2. Submitted by Dan Mondor on 10/11/2010 - 01:02 pm.

    While I knew much of the history surrounding Columbus, I guess I never stopped to consider all of it at one time.
    Not surprisingly, his later life and eccentricities for me simply show that it often requires extreme personalities to accomplish extreme tasks.
    Gives me a small reason for being glad I’m such a common man. Price of greatness is too high for me to contemplate.

  3. Submitted by Joe Schweigert on 10/11/2010 - 02:46 pm.

    Dan, I think the question is what does “greatness” really mean?

    Columbus has not been blindsided by a history that is too quick to judge those who take extreme risks.

    He was simply brought up in an era where church and royalty both considered native people a lesser species. Its almost as though he had Jesus’ stamp of approval to murder and enslave whole nations.

    The controversy surrounding Columbus day is more about this era and its atrocities than it is about one man’s character.

  4. Submitted by Eric Paul Jacobsen on 10/12/2010 - 10:14 am.

    Until we advance enough in the development of our social conscience to consider the Columbian conquests an occasion for mourning rather than celebration, let me propose an intermediate step.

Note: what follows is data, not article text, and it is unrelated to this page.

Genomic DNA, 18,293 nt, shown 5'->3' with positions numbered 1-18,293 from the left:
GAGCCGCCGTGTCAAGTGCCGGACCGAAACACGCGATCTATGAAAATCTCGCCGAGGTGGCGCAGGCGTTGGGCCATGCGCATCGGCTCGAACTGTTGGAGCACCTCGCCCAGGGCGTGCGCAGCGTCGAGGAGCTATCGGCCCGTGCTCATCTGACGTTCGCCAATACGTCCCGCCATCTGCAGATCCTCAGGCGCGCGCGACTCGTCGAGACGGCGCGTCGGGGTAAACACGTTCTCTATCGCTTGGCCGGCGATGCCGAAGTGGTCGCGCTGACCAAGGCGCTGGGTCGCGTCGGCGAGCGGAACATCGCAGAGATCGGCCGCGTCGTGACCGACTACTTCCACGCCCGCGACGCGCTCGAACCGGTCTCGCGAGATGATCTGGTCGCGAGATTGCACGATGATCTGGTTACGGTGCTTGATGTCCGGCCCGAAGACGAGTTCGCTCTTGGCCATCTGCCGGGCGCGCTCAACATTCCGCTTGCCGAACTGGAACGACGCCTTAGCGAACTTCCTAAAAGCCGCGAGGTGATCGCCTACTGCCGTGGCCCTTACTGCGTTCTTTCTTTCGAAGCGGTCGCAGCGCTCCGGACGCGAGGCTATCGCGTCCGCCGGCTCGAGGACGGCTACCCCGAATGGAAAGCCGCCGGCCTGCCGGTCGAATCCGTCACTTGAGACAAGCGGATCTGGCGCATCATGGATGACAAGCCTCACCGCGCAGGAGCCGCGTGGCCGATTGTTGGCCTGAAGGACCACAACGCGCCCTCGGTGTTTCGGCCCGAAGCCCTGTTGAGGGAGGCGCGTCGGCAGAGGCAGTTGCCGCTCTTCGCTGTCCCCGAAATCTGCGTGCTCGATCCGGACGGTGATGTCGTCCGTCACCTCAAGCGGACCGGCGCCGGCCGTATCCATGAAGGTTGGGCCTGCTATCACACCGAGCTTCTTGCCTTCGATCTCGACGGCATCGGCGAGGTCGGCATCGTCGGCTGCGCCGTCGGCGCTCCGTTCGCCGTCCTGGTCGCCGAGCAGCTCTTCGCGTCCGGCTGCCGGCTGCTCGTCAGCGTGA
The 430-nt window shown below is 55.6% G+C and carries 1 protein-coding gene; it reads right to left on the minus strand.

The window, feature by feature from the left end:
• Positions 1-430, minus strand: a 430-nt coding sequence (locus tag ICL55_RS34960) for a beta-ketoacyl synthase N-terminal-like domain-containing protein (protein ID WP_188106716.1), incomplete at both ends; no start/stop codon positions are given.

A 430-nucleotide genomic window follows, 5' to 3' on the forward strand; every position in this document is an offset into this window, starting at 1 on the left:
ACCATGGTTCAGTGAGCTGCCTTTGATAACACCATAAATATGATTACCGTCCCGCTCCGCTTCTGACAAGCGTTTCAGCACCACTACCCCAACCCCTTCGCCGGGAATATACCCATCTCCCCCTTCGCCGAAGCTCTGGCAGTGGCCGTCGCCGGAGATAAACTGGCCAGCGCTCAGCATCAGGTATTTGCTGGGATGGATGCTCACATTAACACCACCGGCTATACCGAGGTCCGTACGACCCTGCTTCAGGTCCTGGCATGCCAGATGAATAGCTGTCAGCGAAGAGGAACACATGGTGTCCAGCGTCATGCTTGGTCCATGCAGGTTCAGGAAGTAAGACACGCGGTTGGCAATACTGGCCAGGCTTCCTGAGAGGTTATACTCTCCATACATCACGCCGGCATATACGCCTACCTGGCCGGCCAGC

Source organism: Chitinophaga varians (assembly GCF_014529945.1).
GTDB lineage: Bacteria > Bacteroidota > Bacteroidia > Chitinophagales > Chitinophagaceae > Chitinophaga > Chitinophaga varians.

Let October 13th be called Indigenous Survival Day. On this day, let us reflect on how amazing it is that some of the Native American peoples have survived, albeit in greatly reduced numbers, despite the deadly disease, cultural imperialism, and outright genocide perpetrated upon them. Even more amazingly, the survivors have managed to keep alive some aspects of pre-Columbian culture. This is something really worth celebrating.

  5. Submitted by John E Iacono on 10/12/2010 - 11:14 am.

    Before accusing our ancestors of genocide by infecting indigenous peoples, it might be appropriate to point out that neither the Europeans nor the Indians understood the nature of “infection” and how disease was transmitted.

    I have heard, however, that the Europeans did have SOME notion that blankets used by those with smallpox could transmit the disease…